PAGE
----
I often get asked “what are the best brakes?” and “what is the best way to set them up?”. These are both simultaneously, simple and hard questions to answer as everyone has different requirement and feels different sensations through their fingers in slightly different ways. Even the simple subject of ‘lever reach’ is a really personal one. There are many factors that add up to good braking; power, modulation, feel, initial bite point, reach, lever ergonomics, fade, weather adaptability, wear and noise.
I am currently using this set up currently on my Nomad:
M9000 XTR Race levers.
M820 Saint calipers.
BH-90 Saint hoses (trimmed).
H03C Finned Metallic Pads.
RT-86 Ice Tech 203mm front rotor.
RT-86 Ice Tech 180mm rear rotor.
I had no problems with bleeding to a firm, crisp and responsive level. I have never had any problems with the servo wave based systems but I like to tinker and thought I would try what the M9000 levers feel like. They feel different and I like them. There is not necessarily a more direct feel but perhaps slightly more sensitivity (in a good way) to being able to feel what the brakes and wheels are doing through the levers that I really like.
I use Shimano bleed blocks in removed calipers so that the brake hose hangs as vertical as possible (easier to achieve on the front than the rear).
I generally use the cup bleed tool and a drain bottle method now but have and will use the two syringe method (modified AVID pro bleed syringes that have only ever been used with mineral oil). I think the cup method allows you to really check that the tiny bubbles are released during the final stages of the bleed whereas the syringe method relies on brute force during flushing to pull all the air out and sometimes misses a bubble or two.
Levers are always adjusted to full lever out (longest reach) and horizontal for bleeding (as per Shimano instructions).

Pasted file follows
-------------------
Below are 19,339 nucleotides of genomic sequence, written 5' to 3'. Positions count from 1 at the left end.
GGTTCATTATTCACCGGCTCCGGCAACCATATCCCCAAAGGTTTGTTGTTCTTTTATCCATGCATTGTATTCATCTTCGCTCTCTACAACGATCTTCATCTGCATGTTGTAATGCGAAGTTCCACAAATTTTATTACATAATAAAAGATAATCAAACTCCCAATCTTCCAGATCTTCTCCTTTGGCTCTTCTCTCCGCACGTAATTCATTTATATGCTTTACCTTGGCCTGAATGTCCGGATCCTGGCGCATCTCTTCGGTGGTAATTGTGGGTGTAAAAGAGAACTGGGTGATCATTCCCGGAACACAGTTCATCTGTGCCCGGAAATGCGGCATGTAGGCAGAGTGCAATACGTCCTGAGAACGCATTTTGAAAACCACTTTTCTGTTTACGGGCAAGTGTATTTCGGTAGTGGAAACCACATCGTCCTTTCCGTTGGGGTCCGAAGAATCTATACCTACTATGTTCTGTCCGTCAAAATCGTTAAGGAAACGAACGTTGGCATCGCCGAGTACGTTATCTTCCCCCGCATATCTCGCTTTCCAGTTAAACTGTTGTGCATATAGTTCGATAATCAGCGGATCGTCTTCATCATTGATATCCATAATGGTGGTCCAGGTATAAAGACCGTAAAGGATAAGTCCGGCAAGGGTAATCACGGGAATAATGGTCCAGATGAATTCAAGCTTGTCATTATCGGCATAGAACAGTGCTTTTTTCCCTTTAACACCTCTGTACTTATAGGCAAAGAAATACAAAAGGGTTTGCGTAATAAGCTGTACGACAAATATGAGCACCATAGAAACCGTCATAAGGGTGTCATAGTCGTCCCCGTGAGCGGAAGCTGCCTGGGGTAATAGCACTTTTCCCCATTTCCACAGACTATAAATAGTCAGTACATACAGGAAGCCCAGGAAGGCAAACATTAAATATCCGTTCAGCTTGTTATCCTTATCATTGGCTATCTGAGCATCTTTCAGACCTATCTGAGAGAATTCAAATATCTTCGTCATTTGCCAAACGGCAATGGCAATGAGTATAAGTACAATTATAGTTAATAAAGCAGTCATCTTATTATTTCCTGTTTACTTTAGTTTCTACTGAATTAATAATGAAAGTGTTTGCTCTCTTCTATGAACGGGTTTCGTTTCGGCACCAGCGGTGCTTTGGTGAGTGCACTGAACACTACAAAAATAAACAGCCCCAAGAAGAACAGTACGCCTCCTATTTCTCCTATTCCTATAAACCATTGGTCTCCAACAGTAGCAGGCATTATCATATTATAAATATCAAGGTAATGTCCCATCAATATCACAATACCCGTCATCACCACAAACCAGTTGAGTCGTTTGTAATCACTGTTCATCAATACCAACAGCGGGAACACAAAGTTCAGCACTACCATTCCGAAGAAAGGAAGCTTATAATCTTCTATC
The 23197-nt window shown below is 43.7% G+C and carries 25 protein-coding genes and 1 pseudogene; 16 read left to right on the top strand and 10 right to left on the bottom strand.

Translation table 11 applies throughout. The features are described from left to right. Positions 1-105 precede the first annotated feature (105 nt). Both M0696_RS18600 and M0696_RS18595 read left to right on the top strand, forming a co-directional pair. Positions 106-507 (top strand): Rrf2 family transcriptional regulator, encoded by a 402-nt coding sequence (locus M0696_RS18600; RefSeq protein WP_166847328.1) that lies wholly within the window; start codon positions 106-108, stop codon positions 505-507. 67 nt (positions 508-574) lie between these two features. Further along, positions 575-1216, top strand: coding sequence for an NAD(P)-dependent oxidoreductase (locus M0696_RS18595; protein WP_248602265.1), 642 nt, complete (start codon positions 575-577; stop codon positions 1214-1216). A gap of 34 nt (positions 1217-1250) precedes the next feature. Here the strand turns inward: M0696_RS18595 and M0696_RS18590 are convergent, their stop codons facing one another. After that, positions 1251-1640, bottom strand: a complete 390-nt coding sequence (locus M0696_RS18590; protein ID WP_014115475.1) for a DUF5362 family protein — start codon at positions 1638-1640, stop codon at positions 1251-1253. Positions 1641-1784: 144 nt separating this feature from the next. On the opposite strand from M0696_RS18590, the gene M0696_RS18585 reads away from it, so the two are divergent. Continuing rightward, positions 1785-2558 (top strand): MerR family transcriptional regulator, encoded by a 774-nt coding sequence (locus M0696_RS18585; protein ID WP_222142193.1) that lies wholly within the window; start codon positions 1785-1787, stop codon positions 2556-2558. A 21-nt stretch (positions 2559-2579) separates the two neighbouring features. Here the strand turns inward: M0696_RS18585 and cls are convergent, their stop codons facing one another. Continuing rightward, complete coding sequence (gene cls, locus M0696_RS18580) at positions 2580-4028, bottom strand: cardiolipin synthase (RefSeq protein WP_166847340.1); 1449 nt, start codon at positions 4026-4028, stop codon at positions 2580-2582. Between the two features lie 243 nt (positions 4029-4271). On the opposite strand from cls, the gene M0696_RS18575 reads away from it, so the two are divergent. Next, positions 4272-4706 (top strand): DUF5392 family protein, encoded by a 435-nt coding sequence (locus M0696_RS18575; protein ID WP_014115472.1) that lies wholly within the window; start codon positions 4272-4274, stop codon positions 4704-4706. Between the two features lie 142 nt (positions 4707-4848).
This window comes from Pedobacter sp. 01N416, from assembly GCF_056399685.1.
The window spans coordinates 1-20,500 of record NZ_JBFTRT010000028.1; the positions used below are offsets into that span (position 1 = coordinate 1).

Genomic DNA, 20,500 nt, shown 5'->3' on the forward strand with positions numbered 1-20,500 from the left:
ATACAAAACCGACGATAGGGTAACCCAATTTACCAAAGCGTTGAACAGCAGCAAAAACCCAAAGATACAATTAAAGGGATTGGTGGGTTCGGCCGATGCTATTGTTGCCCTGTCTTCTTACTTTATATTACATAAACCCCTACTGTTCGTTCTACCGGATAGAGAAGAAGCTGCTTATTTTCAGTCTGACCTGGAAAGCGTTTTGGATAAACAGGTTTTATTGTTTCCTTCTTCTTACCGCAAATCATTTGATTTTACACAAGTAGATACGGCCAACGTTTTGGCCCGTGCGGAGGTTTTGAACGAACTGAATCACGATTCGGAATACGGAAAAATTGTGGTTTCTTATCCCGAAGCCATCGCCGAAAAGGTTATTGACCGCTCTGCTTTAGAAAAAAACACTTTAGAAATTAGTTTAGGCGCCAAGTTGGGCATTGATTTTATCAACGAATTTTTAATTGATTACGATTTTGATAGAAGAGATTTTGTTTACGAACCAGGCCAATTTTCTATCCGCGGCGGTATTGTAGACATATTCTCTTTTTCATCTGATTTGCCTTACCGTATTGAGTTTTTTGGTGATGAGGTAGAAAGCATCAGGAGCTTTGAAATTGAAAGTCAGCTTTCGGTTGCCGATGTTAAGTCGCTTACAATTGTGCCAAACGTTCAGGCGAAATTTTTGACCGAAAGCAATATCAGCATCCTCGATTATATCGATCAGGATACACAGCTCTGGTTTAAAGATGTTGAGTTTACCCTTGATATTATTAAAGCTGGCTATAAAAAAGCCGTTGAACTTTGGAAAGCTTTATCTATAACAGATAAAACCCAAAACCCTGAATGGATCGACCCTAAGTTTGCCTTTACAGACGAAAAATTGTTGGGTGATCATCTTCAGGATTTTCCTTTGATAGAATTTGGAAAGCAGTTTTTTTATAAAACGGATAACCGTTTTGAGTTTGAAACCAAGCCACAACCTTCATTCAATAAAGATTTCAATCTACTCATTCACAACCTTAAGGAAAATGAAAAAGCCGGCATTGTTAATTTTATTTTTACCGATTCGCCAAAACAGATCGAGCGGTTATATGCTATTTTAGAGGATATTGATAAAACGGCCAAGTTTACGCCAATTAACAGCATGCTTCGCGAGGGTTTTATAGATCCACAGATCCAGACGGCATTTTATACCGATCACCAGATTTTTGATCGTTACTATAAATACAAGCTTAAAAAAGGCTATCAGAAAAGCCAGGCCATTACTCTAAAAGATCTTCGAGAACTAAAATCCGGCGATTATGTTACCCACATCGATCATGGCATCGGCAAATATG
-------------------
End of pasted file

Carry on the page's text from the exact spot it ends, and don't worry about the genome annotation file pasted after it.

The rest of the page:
I always tap the calipers, brake hose and lever bodies with a screw driver handle during the bleed.
The 35-45º up and down part for the levers at the end is really important (which is why Shimano include it in their instructions), there are regularly small bubbles into the cup during this stage of the bleed.
The squeeze and release of the lever is also important, there is occassionally a small air bubble or two at this stage. I then do the quick opening and closing of the bleed port on the caliper, with a proper bleed I rarely see air bubbles during this stage but Shimano recommend it for a reason.
I then re-install the wheels, return the controls to their normal positions and adjust the reach to my preferred position.
I used to run 180 mm rotors front and rear but have found that the 203 mm just provides more power and feel, with less finger effort and subsequent hand fatigue on really long downhills or when perfect braking is critical, than the 180 mm did. A 180 mm rotor on the rear is more than enough for both my Nomad and V-10.5.
I have bags of power; ie no fade, 20 minute downhill levels of power. I can lock up either wheel, at will, with very little finger effort. The feel through the carbon levers is great, lots of feed back about how much power and how close to lock up I am. I think that the modulation is great.
Just as a compare these are the other brake systems I either run, have run or ride regularly:
XTR M988 Trail (complete), RT-86 Rotors, F03C pads (Jackal).
Saint M820 (complete), RT-86 Rotors, H03C pads.
XTR M988 Trail levers on Saint M820 calipers (prefered the silver lever bodies) with SH-90 hoses, RT-86 rotors, H03C pads (V-10.5).
XT M8000 complete, RT-86 Rotors, F03C pads.
Guide RSC complete with centreline rotors (actually pretty good but did not ride them long enough to experience any bleed problems).
XT M785 complete, RT-86 rotors, F03C pads.
Codes with G2 Rotors, crazy powerful, not great feel.
Avid Elixer, good power, good feel but needed bleeding all the time.